The news Japan's government is likely to nominate Asian Development Bank president Haruhiko Kuroda, an advocate of aggressive monetary easing, as its next central bank governor, is set to be a major factor in financial markets this week.
Markets are pondering whether Italy's weekend elections will produce a stable government, and the implications of that for euro zone cohesion, while Moody's credit downgrade on Britain will play on confidence in the pound and government bonds.
Investors also await testimony on Tuesday from Federal Reserve chairman Ben Bernanke for further clues of when the Federal Reserve may slow or stop buying bonds. Financial markets rattled last week after minutes of the Fed's January meeting suggested few Fed officials were mulling scaling back its strong monetary stimulus earlier than expected.
The MSCI's broadest index of Asia-Pacific shares outside Japan was up 0.1 per cent, pulled higher by Australian shares which gained 0.6 percent on reassuring comments from US Federal Reserve officials on the bank's current stimulus programme, which has helped underpin risk sentiment globally.
South Korean shares opened up 0.2 per cent, with the nation's new leader, who has shown willingness to talk down the won, being sworn in on Monday.
Tokyo's Nikkei stock average opened 1.6 per cent higher.
Early on Monday, the yen touched its lowest since May 2010 of 94.61 yen against the dollar, while the euro rose to a high of 124.83 yen, still off its 34-month peak of 127.71 set early this month.
The Nikkei newspaper reported the Japanese government is likely to nominate Haruhiko Kuroda and Kikuo Iwata, both vocal advocates of aggressive monetary expansion, as BOJ governor and deputy governor.
The dollar fell sharply to below 93 yen last week on media reports that Toshiro Muto, a former financial bureaucrat perceived as less willing to take unconventional steps, was the frontrunner candidate for the top BOJ job.
"The dollar's move this morning is merely a rebound from disappointment on Muto last week. I don't think this topic will be enough to hoist the dollar above 95 yen," said Hiroshi Maeba, head of FX trading Japan at UBS in Tokyo. "No matter who is elected at the BOJ, it will not affect the longer-term trend of a weak yen," he said.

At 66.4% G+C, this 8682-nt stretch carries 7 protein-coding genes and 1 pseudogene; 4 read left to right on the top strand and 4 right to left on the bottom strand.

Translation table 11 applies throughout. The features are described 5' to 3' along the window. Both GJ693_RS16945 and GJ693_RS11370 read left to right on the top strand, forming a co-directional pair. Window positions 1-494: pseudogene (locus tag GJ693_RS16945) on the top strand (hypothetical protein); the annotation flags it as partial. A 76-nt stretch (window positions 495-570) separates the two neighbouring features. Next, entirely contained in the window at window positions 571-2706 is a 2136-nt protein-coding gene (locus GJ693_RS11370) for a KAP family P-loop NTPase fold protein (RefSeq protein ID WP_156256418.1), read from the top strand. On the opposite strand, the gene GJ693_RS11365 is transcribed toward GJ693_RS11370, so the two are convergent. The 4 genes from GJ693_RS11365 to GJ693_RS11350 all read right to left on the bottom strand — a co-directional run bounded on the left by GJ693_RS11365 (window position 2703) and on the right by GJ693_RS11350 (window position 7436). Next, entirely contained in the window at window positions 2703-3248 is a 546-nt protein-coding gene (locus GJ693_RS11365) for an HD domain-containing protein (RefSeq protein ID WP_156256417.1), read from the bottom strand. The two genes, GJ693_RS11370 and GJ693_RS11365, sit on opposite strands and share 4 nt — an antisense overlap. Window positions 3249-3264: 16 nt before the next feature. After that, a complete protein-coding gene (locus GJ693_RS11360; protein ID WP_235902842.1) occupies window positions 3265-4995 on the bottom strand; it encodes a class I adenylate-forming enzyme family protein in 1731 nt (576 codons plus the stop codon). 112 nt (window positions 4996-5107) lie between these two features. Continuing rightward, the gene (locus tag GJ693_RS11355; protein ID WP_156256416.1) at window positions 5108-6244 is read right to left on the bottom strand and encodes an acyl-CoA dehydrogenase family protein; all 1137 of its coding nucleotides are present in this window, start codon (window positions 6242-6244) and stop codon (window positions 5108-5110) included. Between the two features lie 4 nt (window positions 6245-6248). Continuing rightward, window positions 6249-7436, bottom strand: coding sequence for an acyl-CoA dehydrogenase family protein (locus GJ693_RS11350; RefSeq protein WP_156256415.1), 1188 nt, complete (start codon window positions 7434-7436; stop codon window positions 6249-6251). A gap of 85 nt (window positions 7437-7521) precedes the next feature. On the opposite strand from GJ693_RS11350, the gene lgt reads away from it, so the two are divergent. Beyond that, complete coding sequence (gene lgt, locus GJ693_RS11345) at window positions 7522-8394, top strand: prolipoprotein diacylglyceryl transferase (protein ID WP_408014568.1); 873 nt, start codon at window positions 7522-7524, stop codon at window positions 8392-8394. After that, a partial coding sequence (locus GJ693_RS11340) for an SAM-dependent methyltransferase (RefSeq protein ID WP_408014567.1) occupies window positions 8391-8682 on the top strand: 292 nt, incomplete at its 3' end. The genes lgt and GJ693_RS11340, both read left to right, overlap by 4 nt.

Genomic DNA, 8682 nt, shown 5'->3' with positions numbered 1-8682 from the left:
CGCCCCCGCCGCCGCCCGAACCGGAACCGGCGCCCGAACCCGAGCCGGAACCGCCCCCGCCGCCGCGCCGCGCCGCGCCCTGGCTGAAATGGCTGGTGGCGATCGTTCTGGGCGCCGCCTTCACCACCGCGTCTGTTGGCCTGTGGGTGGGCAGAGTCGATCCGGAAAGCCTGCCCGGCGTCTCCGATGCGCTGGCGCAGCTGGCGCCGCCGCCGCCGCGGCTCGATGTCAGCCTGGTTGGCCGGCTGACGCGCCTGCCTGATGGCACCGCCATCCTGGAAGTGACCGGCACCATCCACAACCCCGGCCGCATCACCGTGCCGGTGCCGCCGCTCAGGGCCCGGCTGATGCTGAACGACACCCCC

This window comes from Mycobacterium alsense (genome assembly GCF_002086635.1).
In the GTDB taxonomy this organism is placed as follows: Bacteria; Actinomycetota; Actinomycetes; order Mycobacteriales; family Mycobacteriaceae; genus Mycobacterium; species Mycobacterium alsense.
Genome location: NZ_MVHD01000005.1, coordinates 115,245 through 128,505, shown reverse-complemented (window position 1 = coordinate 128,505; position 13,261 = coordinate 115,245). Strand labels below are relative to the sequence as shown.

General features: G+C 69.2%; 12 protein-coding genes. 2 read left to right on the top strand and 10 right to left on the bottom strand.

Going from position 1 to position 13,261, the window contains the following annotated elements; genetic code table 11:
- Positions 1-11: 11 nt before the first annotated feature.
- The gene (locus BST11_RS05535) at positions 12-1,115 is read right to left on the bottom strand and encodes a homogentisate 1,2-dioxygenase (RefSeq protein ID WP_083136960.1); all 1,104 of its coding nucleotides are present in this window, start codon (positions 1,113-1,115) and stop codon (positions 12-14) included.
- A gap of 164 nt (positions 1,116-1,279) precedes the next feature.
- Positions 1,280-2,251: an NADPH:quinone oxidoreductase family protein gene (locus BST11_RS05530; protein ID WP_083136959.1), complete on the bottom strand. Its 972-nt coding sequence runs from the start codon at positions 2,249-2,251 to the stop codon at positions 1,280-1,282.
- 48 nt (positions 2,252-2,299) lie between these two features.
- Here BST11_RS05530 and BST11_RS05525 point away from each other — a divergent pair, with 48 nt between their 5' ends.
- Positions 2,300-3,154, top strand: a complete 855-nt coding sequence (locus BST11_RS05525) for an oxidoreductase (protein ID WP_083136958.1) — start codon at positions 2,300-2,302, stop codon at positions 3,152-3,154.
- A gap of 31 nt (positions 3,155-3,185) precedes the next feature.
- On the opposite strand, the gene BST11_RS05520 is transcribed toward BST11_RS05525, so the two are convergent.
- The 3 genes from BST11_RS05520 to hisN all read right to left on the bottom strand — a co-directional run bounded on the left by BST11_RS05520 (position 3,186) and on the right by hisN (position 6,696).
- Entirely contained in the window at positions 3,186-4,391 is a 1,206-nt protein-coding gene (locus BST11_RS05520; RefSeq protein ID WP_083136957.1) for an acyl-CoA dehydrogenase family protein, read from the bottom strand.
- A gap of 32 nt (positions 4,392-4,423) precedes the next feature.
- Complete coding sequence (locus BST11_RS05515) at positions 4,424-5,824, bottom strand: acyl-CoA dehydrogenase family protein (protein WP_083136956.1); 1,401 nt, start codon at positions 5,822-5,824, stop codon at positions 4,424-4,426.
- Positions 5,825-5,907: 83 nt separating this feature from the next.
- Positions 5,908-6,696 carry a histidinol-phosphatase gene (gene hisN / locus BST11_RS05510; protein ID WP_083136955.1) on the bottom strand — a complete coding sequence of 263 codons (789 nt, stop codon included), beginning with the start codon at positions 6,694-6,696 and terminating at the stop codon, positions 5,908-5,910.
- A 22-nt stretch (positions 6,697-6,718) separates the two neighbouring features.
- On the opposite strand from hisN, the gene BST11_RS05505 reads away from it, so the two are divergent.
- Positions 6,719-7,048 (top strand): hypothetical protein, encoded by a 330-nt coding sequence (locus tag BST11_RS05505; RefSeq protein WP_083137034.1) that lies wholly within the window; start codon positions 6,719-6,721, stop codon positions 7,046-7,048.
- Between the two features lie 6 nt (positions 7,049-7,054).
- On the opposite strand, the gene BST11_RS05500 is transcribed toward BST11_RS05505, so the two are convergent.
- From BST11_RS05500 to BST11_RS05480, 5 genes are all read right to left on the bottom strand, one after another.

Speculation over the BOJ has been a key factor driving the yen lower recently due to anticipation for strong reflationary measures, but other fundamental factors such as Japan's deteriorating trade balances and signs of firmer US growth also supported a weakening yen trend.
Abe told Americans on Friday "I am back and so is Japan" and vowed to get the world's third biggest economy growing again.
Investors remained cautious before the full official results of Italy's elections come out on Tuesday, worried a potential political stalemate could impede Rome's progress on fiscal reforms.
The euro was up 0.1 per cent to $1.3192, off Friday's six-week low of $1.31445.
Sterling fell to a 31-month low of $1.5073 early on Monday and a record low against the New Zealand dollar at NZ$1.8025 following Friday's one-notch downgrade of Britain's prized triple-A sovereign rating by Moody's.
Investors will also seek signs of recovery from the flash estimate of China's manufacturing PMI from HSBC/Markit due later in the session.
Wall Street ended higher on Friday, boosted strong earnings from Dow component Hewlett-Packard, but the benchmark Standard & Poor's Index posted its first weekly decline of the year. European shares rose on Friday after data showed German business morale surged at its fastest pace in over two years in February.
Hedge funds and other big speculators cut their bullish bets on US commodities by nearly $13 billion, the most in about 10 months, in the week to February 19 to $69 billion, just before oil and metals prices tumbled last week on rumours a commodities fund was dumping positions, trade data showed on Friday.
US crude was up 0.1 per cent to $93.26 a barrel.
Copyright @ Thomson Reuters 2013